“Jane Got a Gun” was released on DVD and Blu-ray earlier this week through The Weinstein Company and Anchor Bay.
Gavin O’Connor, the guy who directed “Miracle” and “Warrior,” along with writers Brian Duffield (“Insurgent”), Anthony Tambakis (“Warrior”), and co-star Joel Edgerton (writing credits also include “The Gift” and “The Rover”) somehow assembled a fairly impressive cast and let them rot to death in the deserts of New Mexico without much of a purpose.
In the action western, Jane Hammond (Natalie Portman) is a mother attempting to live the rest of her days without addressing the ugliness of her past. Her husband Bill “Ham” Hammond (Noah Emmerich) returns home overwhelmed with bullet wounds. He claims that the notorious gang known as the Bishop Boys is coming for them.
After getting her daughter to safety, Jane sets out to find a hired gun to help aid her family, but she knows deep down that her search will be short lived. She turns to the only person she knows who can help them; her former fiancé and currently bitter alcoholic known as Dan Frost (Edgerton). Jane’s past collides with her present as the merciless John Bishop (Ewan McGregor) and his gang intend to finish matters for good.
The most memorable aspect of “Jane Got a Gun” is Rodrigo Santoro as the disposable side character Fitchum. Santoro is perhaps most recognized as the man who portrayed Xerxes in both “300” films. He has a way of transforming into the characters he portrays on screen and this is no different. Rodrigo Santoro is quirky and slimy as Fitchum. Fitchum stands out because he’s filthy inside and out. The character is featured minimally and a co-supporting character at best. He isn’t meant to steal the show and yet he does because everything else about “Jane Got a Gun” is so unbearably dull.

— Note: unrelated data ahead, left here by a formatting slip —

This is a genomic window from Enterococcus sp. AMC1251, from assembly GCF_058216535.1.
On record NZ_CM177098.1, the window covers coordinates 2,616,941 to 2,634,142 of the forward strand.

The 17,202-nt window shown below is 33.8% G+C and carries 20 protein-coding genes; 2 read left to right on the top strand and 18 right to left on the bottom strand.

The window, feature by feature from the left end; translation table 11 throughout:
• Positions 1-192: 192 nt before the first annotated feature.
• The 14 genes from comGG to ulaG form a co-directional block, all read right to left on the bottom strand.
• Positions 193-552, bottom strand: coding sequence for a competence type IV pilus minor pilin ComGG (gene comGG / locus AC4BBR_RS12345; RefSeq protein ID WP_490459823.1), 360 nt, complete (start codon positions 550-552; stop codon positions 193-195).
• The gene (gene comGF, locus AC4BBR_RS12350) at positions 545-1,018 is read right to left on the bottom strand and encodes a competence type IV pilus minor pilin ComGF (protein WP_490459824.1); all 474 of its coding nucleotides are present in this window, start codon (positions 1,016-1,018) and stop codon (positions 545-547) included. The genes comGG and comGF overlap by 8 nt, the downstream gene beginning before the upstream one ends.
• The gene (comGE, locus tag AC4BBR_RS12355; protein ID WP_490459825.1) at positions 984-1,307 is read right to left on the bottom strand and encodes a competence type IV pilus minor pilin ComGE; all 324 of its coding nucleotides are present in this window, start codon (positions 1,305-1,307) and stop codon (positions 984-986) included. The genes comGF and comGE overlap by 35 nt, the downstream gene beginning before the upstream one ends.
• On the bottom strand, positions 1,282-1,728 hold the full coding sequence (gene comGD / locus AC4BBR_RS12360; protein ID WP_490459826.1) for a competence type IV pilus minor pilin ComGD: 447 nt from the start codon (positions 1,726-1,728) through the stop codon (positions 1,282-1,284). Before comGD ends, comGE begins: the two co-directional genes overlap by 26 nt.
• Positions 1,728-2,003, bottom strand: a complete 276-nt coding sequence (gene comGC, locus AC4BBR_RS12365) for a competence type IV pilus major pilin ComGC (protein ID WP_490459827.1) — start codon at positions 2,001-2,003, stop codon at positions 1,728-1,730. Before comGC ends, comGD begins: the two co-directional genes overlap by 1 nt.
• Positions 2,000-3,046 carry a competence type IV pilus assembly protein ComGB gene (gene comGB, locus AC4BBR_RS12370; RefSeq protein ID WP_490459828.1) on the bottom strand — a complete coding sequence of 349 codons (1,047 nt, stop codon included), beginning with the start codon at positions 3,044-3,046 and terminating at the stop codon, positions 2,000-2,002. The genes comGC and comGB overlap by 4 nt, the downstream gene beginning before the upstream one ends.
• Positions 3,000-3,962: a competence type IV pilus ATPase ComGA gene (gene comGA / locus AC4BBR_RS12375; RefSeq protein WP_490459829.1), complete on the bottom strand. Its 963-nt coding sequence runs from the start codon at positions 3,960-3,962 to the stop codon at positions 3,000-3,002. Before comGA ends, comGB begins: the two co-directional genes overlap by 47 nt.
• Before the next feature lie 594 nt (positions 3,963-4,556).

The whorehouse sequence and the final showdown at the Hammond household is as “action packed” as the film gets. While there may be bullets flying through the air, the action seems stiff and forced. Each bullet hole results in nothing more than a blank stare. The film chooses to revolve around the love triangle between Jane, Ham, and Dan. While “Jane Got a Gun” briefly touches on the emotional weight felt between these three characters, you can’t help but feel like it’s also just glossing over a major conflict that could have made a far more interesting storyline.
The rest of the supporting characters, which are all Bishop Boys since no one else is given any screen time, intrigue but aren’t given enough time to flourish. Boyd Holbrook as Vic Owen tries to come off as this sadistic madman, but the one thing that would have solidified the character going off the deep end is taken away in the conclusion of the film. The biggest crime of all is the waste of Ewan McGregor as a villain. McGregor is absolutely forgettable as John Bishop, which is a downright shame. Despite being devoted to getting his hands on Jane, John Bishop is a paper thin adversary.
“Jane Got a Gun” is no “The Assassination of Jesse James by the Coward Robert Ford,” and it fails to live up to modern western remakes like “3:10 to Yuma” and “True Grit.” The film is as dry as the desert it’s set in and about as entertaining as a rolling tumbleweed. Despite its impeccable cast and a promising vengeful concept, “Jane Got a Gun” will have you begging to be taken to greener pastures long before its 98-minute duration concludes.